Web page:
Shakespeare and Kossuth for Freedom
A lecture by Professor Ewan Fernie (Shakespeare Institute)
This talk will explore the too little known association between Shakespeare and Kossuth and how it helped to secure, enliven and politicise Shakespeare’s association with modern freedom more broadly. It will home-in especially on the occasion in 1853 when the Hungarian hero was presented with an extraordinary Shakespearean tribute by the dramatist and friend of Charles Dickens, Douglas Jerrold, acting on behalf of thousands of ordinary English men and women. That tribute survives in the Széchényi Library, Budapest, and it is an important theme and centrepiece of Professor Fernie’s forthcoming Cambridge University Press book: Shakespeare for Freedom: Why the Plays Matter. As Fernie hopes to demonstrate, it evinces a Shakespearean power to inspire large-minded, internationalist political action and idealism which we would do well to recover today.
17.45-18.15 Questions and Answers session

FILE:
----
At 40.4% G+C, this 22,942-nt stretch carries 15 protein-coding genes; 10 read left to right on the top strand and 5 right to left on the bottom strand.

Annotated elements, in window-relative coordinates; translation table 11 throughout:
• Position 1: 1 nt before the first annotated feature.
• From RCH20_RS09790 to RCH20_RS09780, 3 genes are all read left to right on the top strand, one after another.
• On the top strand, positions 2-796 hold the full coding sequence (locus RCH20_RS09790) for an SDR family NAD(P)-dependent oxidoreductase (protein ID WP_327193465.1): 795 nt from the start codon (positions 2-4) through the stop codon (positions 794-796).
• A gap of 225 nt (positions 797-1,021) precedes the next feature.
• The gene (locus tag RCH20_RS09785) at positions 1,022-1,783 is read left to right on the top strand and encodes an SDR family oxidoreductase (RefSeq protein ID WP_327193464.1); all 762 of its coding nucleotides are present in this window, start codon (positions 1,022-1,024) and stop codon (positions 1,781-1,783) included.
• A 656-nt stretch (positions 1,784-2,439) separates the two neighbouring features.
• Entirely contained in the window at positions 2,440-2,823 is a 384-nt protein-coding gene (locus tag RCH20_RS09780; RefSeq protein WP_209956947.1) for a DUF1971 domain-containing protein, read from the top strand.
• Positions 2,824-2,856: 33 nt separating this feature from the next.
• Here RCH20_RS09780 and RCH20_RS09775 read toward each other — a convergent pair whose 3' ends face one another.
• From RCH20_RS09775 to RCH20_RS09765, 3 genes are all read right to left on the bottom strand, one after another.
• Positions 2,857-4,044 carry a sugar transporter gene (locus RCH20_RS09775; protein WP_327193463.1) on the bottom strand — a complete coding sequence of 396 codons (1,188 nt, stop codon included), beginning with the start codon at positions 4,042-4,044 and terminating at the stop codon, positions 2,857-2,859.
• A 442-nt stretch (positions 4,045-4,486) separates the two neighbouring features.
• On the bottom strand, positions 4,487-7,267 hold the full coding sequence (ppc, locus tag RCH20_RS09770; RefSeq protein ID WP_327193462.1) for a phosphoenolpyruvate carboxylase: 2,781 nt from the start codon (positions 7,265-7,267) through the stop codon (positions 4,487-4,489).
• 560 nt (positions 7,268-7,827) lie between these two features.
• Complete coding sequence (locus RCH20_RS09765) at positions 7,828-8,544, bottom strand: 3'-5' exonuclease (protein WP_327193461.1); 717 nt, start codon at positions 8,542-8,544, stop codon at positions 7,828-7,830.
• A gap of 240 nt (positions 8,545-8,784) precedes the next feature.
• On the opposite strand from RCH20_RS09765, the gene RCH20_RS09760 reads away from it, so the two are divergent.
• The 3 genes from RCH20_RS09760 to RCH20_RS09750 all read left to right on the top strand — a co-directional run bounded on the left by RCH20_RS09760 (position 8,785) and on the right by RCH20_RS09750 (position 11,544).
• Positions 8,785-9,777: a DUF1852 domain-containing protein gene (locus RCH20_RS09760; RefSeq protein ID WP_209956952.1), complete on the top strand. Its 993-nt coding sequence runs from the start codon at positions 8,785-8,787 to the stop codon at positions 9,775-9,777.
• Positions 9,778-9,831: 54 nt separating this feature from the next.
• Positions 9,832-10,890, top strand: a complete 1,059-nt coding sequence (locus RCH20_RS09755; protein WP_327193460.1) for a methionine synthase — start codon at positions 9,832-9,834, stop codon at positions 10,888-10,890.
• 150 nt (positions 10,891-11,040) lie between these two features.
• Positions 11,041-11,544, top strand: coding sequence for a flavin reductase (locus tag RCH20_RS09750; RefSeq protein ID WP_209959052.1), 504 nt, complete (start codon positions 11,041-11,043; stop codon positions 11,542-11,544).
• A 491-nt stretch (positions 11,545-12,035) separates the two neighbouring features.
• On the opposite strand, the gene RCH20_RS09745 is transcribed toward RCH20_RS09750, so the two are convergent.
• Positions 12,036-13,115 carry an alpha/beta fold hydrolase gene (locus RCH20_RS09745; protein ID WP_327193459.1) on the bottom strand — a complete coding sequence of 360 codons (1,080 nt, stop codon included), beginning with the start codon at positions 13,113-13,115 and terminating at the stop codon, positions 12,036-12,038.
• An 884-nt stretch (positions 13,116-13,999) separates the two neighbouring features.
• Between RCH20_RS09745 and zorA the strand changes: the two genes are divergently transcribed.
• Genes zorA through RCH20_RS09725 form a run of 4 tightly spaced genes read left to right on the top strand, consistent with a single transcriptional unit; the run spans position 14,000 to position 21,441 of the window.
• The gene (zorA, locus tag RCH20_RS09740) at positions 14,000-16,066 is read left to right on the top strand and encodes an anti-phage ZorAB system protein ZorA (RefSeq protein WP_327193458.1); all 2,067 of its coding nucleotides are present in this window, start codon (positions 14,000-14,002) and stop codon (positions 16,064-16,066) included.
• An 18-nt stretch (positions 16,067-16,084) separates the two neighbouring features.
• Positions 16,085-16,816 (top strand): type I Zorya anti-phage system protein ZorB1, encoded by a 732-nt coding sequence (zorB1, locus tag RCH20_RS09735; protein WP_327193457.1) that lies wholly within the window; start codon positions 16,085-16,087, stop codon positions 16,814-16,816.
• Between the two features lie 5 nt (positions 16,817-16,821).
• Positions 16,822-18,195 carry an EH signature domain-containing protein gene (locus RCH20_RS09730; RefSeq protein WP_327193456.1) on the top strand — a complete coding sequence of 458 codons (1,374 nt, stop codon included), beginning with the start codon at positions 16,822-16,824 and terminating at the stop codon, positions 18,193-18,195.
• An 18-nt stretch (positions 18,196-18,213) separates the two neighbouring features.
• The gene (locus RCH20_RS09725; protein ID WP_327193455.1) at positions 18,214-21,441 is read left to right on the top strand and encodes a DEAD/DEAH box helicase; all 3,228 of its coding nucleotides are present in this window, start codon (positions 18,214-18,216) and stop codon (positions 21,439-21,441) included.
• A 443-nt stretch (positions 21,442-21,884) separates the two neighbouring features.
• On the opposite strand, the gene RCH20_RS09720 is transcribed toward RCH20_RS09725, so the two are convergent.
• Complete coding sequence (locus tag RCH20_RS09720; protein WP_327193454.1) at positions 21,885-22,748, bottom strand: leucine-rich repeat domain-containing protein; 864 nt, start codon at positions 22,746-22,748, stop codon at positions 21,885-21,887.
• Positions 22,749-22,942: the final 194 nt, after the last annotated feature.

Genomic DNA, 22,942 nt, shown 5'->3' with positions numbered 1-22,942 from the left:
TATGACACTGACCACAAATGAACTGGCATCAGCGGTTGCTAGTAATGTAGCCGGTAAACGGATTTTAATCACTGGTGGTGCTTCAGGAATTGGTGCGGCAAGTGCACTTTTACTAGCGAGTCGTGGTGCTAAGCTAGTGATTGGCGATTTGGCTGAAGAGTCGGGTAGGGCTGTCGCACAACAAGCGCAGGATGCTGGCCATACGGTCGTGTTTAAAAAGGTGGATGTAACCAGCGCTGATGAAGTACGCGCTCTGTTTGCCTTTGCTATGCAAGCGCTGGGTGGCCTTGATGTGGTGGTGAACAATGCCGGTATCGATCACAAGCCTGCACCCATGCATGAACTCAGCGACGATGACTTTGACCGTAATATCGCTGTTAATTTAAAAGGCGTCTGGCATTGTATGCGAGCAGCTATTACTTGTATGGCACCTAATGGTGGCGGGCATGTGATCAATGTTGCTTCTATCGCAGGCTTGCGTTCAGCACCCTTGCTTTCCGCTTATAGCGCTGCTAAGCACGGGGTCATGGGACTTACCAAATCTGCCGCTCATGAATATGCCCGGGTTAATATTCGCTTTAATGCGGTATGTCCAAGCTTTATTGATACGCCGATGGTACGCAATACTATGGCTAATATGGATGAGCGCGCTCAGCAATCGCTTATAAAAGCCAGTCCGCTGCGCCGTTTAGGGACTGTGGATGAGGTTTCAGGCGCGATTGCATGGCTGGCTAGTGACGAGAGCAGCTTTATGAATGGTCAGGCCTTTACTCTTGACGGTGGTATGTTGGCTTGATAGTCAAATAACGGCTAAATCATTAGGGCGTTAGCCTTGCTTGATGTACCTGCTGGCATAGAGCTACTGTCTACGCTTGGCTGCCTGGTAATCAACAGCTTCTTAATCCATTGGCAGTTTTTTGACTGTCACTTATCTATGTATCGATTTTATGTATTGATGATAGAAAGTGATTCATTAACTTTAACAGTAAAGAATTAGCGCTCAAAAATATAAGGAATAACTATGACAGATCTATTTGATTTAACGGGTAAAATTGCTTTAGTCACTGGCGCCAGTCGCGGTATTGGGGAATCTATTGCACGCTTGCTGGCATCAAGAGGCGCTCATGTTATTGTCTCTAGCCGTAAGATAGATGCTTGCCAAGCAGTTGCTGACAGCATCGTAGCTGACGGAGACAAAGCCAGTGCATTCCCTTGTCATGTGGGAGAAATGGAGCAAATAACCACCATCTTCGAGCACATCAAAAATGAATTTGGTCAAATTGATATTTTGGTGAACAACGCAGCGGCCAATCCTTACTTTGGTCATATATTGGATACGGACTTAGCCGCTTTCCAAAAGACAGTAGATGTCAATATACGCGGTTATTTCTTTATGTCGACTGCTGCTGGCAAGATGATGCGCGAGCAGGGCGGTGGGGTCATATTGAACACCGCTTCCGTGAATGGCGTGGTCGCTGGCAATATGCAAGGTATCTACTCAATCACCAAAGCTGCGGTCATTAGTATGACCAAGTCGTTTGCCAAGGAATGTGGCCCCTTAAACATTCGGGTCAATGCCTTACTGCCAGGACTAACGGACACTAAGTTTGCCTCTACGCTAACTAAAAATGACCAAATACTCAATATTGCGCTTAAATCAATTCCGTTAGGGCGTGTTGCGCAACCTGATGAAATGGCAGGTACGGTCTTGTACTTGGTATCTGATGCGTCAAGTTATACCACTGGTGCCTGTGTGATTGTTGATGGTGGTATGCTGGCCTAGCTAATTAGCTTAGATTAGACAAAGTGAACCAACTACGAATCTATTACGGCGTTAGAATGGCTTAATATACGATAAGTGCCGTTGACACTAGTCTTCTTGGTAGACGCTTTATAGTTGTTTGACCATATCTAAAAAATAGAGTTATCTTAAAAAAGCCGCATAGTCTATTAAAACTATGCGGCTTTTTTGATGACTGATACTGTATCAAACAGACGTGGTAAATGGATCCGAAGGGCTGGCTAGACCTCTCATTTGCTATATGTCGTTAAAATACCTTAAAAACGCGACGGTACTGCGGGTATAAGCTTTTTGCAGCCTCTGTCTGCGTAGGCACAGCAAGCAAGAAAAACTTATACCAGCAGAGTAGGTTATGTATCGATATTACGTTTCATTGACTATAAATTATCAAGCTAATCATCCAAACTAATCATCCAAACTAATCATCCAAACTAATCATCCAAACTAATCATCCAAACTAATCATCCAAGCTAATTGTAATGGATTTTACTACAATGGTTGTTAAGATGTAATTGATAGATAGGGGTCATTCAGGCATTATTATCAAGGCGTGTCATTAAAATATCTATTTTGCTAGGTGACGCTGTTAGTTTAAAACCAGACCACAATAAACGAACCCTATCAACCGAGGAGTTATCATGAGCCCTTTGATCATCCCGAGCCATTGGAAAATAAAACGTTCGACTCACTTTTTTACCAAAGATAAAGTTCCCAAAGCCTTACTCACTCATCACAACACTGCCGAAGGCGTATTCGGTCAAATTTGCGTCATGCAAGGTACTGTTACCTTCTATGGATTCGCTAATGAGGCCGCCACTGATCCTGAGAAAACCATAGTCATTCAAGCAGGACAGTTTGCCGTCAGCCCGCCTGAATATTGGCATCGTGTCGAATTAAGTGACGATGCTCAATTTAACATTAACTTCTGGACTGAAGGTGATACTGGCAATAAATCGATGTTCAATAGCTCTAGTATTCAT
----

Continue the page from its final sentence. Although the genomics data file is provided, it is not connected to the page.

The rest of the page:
The talk is part of the British Council's Shakespeare Lives programme and co-organised by the Petőfi Literary Museum, the Institute of British-American Studies of Péter Pázmány Catholic University and the Hungarian Shakespeare Committee.
Admission is free
About the presenter
Ewan Fernie is Professor and Chair of Shakespeare Studies at the Shakespeare Institute (University of Birmingham) in Stratford-upon-Avon, where he pioneered the Shakespeare and Creativity MA programme and works closely with the RSC. His books include Shame in Shakespeare, Spiritual Shakespeares, Redcrosse: Remaking Religious Poetry for Today's World and The Demonic: Literature and Experience. He has two books out in 2016. The first is Thomas Mann and Shakespeare: Something Rich and Strange, co-edited with Tobias Döring. The second is Macbeth, Macbeth, coauthored with Simon Palfrey. This is a sequel to Shakespeare's tragedy which turns into the play again, an intensely responsive reading of the play which at the same time constitutes a brand-new fiction; the philosopher Slavoj Žižek has called it, ‘a miracle, an instant classic’. Fernie is currently completing a book for Cambridge University Press entitled Shakespeare for Freedom: Why the Plays Matter.